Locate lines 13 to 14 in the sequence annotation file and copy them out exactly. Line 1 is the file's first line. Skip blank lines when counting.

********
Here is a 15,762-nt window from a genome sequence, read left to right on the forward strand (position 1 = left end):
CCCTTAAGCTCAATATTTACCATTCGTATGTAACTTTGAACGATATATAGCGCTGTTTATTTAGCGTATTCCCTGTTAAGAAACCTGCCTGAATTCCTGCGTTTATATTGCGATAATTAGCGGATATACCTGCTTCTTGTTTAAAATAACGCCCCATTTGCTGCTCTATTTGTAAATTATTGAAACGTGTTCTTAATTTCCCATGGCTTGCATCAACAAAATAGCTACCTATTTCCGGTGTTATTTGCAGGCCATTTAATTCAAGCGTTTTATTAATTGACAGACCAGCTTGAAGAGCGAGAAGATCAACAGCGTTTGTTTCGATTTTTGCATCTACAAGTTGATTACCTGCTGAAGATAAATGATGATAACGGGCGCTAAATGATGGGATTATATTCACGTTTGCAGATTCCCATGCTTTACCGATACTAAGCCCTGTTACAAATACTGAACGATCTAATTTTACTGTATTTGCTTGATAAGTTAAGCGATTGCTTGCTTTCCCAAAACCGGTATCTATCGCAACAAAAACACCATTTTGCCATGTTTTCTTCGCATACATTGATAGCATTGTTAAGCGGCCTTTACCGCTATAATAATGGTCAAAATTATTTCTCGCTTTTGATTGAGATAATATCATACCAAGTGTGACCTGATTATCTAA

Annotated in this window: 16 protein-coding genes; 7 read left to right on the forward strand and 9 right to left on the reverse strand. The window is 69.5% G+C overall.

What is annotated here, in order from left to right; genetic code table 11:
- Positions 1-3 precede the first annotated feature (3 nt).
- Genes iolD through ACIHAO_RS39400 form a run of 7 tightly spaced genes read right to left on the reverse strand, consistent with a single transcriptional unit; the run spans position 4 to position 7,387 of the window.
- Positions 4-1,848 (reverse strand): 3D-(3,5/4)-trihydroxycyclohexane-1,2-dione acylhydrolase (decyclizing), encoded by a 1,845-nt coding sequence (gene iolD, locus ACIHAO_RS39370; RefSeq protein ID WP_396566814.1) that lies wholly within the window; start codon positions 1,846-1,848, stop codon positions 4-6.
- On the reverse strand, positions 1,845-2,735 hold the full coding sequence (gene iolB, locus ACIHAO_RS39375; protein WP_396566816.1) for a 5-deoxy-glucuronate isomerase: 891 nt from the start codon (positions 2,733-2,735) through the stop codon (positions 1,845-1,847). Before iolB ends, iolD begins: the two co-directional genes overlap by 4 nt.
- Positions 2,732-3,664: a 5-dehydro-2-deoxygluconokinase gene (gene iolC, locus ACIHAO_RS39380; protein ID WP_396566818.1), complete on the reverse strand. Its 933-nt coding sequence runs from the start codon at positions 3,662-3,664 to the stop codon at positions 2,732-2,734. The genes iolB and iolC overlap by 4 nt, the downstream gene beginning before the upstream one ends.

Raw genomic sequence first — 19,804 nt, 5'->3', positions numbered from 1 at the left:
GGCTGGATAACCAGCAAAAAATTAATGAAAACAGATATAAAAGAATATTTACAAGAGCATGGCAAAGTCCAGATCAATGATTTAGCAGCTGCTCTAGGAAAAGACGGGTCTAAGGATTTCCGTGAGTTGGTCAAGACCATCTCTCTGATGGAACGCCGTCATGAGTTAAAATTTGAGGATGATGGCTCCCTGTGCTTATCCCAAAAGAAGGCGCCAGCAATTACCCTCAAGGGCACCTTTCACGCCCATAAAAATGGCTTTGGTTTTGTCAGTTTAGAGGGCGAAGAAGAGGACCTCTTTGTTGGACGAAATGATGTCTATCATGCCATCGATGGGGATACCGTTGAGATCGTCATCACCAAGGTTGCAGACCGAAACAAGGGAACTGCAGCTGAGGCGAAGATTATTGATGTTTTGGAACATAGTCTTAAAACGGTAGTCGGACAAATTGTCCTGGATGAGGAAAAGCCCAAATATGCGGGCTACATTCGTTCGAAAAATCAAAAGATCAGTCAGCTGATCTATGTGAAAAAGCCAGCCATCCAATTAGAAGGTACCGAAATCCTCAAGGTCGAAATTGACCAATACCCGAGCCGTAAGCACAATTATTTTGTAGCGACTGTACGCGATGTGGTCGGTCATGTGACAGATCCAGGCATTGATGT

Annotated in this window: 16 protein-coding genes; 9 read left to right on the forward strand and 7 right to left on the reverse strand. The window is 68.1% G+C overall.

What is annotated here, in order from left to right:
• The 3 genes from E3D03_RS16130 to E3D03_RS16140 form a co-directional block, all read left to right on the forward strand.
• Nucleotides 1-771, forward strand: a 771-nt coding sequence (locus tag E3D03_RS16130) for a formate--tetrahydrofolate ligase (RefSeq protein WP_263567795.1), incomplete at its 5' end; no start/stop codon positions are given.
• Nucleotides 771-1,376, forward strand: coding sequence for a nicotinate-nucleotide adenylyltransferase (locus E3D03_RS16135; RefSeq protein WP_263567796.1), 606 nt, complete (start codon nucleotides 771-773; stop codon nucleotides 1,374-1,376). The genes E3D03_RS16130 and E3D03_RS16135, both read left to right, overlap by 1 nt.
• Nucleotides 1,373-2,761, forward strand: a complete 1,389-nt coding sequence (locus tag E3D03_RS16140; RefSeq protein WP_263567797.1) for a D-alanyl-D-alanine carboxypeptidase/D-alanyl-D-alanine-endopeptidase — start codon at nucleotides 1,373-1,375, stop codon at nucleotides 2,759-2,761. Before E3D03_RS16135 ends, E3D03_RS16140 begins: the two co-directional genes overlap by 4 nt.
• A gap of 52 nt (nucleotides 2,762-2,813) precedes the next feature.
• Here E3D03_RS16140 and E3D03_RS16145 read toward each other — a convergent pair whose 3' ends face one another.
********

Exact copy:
What is annotated here, in order from left to right:
• The 3 genes from E3D03_RS16130 to E3D03_RS16140 form a co-directional block, all read left to right on the forward strand.